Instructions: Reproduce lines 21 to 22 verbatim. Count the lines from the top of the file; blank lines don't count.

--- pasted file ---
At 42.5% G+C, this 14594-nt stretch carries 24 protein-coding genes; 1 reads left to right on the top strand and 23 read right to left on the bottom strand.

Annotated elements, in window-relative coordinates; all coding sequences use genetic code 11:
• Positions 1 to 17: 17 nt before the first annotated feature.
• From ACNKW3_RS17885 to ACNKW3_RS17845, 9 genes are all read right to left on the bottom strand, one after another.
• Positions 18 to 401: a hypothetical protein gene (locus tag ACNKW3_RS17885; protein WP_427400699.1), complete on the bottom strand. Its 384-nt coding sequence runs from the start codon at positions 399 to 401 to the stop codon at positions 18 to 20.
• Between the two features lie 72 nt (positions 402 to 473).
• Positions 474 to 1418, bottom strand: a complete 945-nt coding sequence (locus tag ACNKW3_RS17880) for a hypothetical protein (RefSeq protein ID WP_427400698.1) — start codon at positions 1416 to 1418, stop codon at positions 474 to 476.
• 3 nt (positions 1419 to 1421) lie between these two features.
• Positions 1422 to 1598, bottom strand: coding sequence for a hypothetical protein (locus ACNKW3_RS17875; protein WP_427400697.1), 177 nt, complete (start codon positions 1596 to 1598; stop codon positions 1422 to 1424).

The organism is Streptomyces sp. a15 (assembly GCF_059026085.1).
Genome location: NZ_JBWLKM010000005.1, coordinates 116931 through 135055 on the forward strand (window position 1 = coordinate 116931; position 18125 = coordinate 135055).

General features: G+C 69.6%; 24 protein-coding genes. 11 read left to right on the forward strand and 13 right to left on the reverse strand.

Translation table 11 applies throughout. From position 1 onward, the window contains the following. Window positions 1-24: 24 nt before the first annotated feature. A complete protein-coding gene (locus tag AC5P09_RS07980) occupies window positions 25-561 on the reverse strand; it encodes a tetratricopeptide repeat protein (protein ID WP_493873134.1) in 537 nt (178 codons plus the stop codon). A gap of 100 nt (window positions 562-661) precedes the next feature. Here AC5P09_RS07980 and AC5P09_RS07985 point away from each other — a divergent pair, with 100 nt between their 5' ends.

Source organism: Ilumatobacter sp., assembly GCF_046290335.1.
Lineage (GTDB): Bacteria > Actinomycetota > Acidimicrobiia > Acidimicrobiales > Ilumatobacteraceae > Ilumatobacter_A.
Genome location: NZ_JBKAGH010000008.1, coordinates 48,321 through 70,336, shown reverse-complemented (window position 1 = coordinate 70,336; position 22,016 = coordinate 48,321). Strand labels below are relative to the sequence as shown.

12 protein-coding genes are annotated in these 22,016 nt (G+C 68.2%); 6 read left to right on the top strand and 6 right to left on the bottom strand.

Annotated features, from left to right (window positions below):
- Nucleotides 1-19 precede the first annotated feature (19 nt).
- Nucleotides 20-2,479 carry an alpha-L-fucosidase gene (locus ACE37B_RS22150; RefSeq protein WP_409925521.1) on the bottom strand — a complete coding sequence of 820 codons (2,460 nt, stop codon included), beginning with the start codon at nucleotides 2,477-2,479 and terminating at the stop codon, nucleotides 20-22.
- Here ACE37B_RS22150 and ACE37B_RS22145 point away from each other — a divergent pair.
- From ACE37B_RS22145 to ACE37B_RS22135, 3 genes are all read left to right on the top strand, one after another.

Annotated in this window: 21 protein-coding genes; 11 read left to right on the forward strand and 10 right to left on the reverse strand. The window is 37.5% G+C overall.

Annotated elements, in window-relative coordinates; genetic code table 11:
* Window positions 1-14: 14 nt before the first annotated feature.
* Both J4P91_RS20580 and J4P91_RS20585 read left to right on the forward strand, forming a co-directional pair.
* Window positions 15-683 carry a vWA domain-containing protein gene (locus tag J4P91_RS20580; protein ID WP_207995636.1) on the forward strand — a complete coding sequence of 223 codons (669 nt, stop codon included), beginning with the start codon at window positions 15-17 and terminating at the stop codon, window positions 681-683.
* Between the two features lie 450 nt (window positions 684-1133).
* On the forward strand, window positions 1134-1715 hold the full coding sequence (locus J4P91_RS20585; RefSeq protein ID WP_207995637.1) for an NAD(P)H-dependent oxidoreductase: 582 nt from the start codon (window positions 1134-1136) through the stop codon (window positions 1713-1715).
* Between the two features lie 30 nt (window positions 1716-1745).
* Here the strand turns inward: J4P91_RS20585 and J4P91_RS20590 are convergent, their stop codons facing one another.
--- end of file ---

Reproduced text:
- Here ACE37B_RS22150 and ACE37B_RS22145 point away from each other — a divergent pair.
- From ACE37B_RS22145 to ACE37B_RS22135, 3 genes are all read left to right on the top strand, one after another.